Okay, so I then decided to look deeper into the diet plan that does the best job of eating low on the food chain: plant-based diets, and find out if there is any additional evidence out there that confirms this type of diet is superior. Let me tell you, I not only found evidence, but found the research to be extensive and the evidence plentiful! This link takes you to a site with further links to many studies. In addition, this site shows an example of a new food guide idea that proponents of plant-based diets have created to encourage new thinking.  Much clinical research and many well respected studies have been conducted about the role of plant-based foods and have documented its ability to reduce disease, and have “revolutionized our thinking about heart-healthy foods.”  And if you do your own research, you will find sites such as this one that outline plant-based foods high in protein, eliminating the need for red meat to get sufficient amounts.  And still other studies that have urged physicians to incorporate this knowledge into their practice and spread the word!

 Canada’s Food Guide – A Criticism

So what, again, is the word we are spreading and teaching to our kids about healthy eating? And why aren’t we being revolutionary? Canada’s Food Guide and the USDA Food Guide both give guidelines based on eating reasonable serving sizes from each of the categories daily, and both have categories for grains, fruits, and vegetables. However, here is where the discrepancies lie (excuse the pun):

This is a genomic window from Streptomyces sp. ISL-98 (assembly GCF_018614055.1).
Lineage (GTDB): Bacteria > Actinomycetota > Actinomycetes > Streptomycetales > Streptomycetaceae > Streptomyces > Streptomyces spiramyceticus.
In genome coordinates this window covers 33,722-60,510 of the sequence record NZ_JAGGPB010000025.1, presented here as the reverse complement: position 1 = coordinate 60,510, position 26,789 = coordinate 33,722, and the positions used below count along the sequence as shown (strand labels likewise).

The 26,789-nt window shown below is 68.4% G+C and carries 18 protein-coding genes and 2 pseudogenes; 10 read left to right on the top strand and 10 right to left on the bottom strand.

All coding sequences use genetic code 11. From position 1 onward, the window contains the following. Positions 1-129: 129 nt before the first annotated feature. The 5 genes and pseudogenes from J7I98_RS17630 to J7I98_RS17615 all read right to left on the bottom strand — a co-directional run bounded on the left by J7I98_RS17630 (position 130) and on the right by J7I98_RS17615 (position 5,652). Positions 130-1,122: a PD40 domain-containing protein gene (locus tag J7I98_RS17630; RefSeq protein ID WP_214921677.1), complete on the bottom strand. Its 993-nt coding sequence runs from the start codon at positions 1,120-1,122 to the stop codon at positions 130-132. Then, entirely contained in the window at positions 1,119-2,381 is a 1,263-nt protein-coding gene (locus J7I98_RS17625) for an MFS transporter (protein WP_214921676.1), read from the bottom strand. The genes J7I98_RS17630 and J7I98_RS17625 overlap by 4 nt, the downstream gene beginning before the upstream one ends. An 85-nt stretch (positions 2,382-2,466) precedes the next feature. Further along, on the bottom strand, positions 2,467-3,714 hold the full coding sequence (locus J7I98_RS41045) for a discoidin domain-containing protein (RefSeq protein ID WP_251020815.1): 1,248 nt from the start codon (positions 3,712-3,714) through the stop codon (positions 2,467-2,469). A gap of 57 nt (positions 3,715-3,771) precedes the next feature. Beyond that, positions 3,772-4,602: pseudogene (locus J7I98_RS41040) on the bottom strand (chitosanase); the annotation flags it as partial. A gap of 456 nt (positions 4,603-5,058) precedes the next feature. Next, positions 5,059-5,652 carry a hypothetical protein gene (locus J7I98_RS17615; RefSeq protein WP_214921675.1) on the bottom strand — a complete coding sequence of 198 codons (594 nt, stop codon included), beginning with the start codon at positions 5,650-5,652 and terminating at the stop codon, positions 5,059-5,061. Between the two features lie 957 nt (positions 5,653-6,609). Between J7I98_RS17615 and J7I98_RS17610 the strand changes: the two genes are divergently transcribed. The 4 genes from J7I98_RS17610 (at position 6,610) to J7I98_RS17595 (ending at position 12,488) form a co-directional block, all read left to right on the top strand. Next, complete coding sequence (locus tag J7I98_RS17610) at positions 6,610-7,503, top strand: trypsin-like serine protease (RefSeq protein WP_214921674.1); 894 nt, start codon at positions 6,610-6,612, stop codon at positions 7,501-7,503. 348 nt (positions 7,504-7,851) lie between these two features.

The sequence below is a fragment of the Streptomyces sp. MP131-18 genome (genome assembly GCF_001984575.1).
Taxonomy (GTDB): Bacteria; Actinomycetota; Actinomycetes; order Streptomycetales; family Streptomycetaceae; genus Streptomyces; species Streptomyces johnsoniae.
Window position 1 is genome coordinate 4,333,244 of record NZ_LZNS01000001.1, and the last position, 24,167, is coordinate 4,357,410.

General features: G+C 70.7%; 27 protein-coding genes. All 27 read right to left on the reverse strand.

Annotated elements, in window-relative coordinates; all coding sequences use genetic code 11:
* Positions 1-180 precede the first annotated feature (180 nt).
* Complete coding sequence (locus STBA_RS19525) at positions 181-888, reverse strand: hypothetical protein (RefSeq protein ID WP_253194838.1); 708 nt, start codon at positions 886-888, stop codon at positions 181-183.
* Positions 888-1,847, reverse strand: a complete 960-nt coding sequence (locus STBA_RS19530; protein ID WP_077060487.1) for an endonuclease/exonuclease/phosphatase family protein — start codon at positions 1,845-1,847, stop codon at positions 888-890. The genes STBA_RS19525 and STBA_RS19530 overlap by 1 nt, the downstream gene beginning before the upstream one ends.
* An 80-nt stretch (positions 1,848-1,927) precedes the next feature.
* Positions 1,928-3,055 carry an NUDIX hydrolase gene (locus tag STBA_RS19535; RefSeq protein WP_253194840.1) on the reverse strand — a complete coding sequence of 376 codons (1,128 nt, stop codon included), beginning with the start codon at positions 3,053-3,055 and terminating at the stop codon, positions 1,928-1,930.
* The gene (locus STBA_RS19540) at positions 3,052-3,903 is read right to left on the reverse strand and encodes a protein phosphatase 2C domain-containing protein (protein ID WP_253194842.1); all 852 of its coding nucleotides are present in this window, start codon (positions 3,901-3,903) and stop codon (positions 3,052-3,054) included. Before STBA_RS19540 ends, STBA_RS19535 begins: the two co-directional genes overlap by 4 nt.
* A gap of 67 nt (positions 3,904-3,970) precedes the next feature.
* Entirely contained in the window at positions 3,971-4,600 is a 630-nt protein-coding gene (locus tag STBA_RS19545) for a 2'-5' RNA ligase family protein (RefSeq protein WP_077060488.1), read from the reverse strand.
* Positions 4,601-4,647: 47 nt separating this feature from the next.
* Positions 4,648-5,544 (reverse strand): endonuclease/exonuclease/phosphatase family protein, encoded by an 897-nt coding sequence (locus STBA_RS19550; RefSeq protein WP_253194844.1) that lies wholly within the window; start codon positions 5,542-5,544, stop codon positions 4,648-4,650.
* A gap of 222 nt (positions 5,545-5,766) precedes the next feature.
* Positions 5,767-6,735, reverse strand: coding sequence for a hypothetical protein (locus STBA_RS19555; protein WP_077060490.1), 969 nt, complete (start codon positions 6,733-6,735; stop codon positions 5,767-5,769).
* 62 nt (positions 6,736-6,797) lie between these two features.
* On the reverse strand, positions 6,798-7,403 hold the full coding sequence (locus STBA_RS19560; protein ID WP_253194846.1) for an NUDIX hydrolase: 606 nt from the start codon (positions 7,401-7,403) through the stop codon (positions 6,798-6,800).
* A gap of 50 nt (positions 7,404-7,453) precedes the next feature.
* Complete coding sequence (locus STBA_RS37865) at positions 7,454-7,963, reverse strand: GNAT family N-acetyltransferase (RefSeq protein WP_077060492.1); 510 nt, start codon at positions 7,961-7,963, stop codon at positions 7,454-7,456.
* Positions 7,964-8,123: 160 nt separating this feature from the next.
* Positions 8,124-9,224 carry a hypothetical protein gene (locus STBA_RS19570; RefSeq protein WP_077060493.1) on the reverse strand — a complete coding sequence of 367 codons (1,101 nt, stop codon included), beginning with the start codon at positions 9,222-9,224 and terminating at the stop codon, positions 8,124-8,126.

Both guides teach our children that they should be consuming daily doses of meat – a diet practice that has been proven to be far inferior to consuming other protein sources! Both guides even name one of their overall categories MEAT and consider the proven healthier options (yes, proven) as ‘alternatives’. In fact, the US Food Pyramid proclaims that meat is an excellent source of protein for our bodies, and on its list of suggested lean choices for this entire category, red meats are the first four and fish is only at the bottom! Haven’t the studies conducted by our very own physicians, in regards to red meat versus other types of protein consumption, shown that the list should be in the opposite order, and that the other protein sources, so-called ‘alternatives’ should be now placed at the top?!

Canada's Food Guide, Healthy Eating

When looking further at the food guides with a critical eye, I became very suspicious of another overall category: MILK. Both guides heavily advocate for milk, Canada’s Food Guide suggesting that we drink two cups every day, and the US Food Pyramid claiming that milk is the best source of calcium that exists. Really? Nowhere in the studies of the healthiest populations on the planet does it say they consume a couple of glasses of milk as a key component of their health and longevity secret. Strange then for milk to rank so high by our food guides that it too gets its very own category. I definitely needed to learn more about this.